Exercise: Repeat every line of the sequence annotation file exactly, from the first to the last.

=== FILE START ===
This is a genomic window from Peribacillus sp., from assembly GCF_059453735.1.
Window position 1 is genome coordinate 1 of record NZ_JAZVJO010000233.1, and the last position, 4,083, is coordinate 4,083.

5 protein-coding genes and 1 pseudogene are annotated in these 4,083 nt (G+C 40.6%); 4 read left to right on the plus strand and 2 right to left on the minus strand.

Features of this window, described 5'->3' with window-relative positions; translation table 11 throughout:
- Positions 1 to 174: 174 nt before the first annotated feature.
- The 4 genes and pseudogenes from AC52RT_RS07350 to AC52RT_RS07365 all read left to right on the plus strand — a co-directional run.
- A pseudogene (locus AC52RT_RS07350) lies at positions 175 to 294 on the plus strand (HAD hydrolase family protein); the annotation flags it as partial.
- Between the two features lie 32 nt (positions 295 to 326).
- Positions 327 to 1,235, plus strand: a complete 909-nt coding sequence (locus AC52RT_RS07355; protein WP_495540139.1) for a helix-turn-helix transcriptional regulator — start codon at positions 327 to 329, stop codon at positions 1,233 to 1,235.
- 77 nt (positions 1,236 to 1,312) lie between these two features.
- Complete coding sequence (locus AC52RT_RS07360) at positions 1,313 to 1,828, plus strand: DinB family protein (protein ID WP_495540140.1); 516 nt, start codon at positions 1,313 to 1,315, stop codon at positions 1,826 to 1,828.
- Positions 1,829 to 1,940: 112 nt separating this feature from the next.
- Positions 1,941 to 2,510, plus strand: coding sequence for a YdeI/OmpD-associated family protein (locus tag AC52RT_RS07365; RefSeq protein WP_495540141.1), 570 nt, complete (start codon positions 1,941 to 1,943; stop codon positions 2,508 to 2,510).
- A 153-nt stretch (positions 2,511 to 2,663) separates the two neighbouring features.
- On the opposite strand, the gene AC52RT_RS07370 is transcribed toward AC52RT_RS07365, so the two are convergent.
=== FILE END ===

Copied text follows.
This is a genomic window from Peribacillus sp., from assembly GCF_059453735.1.
Window position 1 is genome coordinate 1 of record NZ_JAZVJO010000233.1, and the last position, 4,083, is coordinate 4,083.

5 protein-coding genes and 1 pseudogene are annotated in these 4,083 nt (G+C 40.6%); 4 read left to right on the plus strand and 2 right to left on the minus strand.

Features of this window, described 5'->3' with window-relative positions; translation table 11 throughout:
- Positions 1 to 174: 174 nt before the first annotated feature.
- The 4 genes and pseudogenes from AC52RT_RS07350 to AC52RT_RS07365 all read left to right on the plus strand — a co-directional run.
- A pseudogene (locus AC52RT_RS07350) lies at positions 175 to 294 on the plus strand (HAD hydrolase family protein); the annotation flags it as partial.
- Between the two features lie 32 nt (positions 295 to 326).
- Positions 327 to 1,235, plus strand: a complete 909-nt coding sequence (locus AC52RT_RS07355; protein WP_495540139.1) for a helix-turn-helix transcriptional regulator — start codon at positions 327 to 329, stop codon at positions 1,233 to 1,235.
- 77 nt (positions 1,236 to 1,312) lie between these two features.
- Complete coding sequence (locus AC52RT_RS07360) at positions 1,313 to 1,828, plus strand: DinB family protein (protein ID WP_495540140.1); 516 nt, start codon at positions 1,313 to 1,315, stop codon at positions 1,826 to 1,828.
- Positions 1,829 to 1,940: 112 nt separating this feature from the next.
- Positions 1,941 to 2,510, plus strand: coding sequence for a YdeI/OmpD-associated family protein (locus tag AC52RT_RS07365; RefSeq protein WP_495540141.1), 570 nt, complete (start codon positions 1,941 to 1,943; stop codon positions 2,508 to 2,510).
- A 153-nt stretch (positions 2,511 to 2,663) separates the two neighbouring features.
- On the opposite strand, the gene AC52RT_RS07370 is transcribed toward AC52RT_RS07365, so the two are convergent.